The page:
Friday, October 26, 2007

Genius

"Common sense is instinct, and enough of it is genius."

— Josh Billings. American comedian (1818-1885)

(This quote appeared as the "quote of the day" on my g-mail today.)

This is the magic key to good law school grades, isn't it?

Those who seem to lack common sense seem to comprise much of the lower half of the class. Okay, lower quarter. (With notable exceptions in both the top and bottom halves/quarters.)

That's why the Academic Support person doesn't know very many of the people in the top half of the class ... nor, frankly, do the other problem-solvers (example: Deans of Students).

The only times AcSup professionals and DOS's seem to encounter the students with the very good grades are at the CALI award functions, the Honors functions at the Dean's house, and other academically rich events. These students seem to have/use enough common sense to solve their own problems.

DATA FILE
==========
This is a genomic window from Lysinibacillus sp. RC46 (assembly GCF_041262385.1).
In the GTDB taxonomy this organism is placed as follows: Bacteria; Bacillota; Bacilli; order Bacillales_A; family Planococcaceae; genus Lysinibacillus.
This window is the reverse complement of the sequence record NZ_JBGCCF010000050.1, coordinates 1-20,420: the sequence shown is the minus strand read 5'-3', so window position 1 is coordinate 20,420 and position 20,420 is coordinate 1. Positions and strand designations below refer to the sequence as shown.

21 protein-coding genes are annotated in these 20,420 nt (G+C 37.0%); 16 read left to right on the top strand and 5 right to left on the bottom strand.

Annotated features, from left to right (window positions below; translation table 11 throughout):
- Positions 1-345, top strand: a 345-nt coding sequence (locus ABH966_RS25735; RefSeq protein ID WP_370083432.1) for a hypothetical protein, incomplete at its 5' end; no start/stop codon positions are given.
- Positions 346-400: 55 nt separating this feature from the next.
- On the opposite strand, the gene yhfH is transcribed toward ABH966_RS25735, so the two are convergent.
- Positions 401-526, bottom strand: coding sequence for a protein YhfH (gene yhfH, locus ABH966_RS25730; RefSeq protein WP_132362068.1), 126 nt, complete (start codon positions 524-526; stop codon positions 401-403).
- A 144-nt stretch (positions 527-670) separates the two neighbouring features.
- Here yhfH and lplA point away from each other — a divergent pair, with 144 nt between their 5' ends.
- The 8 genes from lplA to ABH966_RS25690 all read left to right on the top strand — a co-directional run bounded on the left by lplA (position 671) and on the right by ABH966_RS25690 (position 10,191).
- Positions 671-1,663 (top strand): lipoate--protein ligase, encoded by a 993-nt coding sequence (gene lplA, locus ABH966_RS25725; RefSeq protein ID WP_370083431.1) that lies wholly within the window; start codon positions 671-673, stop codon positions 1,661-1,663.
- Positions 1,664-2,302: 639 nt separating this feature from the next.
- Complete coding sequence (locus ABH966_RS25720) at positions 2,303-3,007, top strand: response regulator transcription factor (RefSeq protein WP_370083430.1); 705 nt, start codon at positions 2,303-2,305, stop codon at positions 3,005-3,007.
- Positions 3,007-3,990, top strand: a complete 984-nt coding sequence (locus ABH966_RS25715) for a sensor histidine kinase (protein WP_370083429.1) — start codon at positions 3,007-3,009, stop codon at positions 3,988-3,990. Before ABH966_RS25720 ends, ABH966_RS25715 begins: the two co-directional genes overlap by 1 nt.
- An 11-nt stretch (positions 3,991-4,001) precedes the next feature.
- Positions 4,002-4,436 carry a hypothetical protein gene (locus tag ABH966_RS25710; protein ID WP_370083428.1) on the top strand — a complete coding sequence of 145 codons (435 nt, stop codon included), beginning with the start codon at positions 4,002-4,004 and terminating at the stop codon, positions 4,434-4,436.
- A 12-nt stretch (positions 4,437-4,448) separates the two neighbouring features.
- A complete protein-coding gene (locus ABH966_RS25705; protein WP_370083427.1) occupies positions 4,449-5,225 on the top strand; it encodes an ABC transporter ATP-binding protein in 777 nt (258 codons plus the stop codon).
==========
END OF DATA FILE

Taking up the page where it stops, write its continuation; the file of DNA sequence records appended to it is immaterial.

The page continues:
Can common sense be "taught"?  Probably not.  But if you start from the premise that we all have it, but some among us are in the habit of using it (while others are not), then the use of it can be encouraged.  Isn't that what we do?  We encourage students to follow their instincts (that they (a) may not be aware of, or (b) may not be in the habit of following [think, "study habits"]) ... and then we add some nuts and bolts to give them the equipment to use.

"...enough of it is genius...." I like that.  It sure rings true in law school.  Haven't you worked with students who don't give you the impression that they have the highest I.Q. in the class (I know, that's an old concept) but do exactly the right things to earn high grades and succeed?  That's "genius" in my estimation ... taking what you have, applying instinct ... good old common sense (which often includes picking up the essential study tips and exam-answering methods from Academic Support professionals or the many manuals available) ... and focusing on what needs to be done to obtain the objective.

I have watched many students do just that.  Whether they're MENSA material or not (qualifying scores: LINK), they're genii in my estimation!  (djt)

http://lawprofessors.typepad.com/academic_support/2007/10/genius.html

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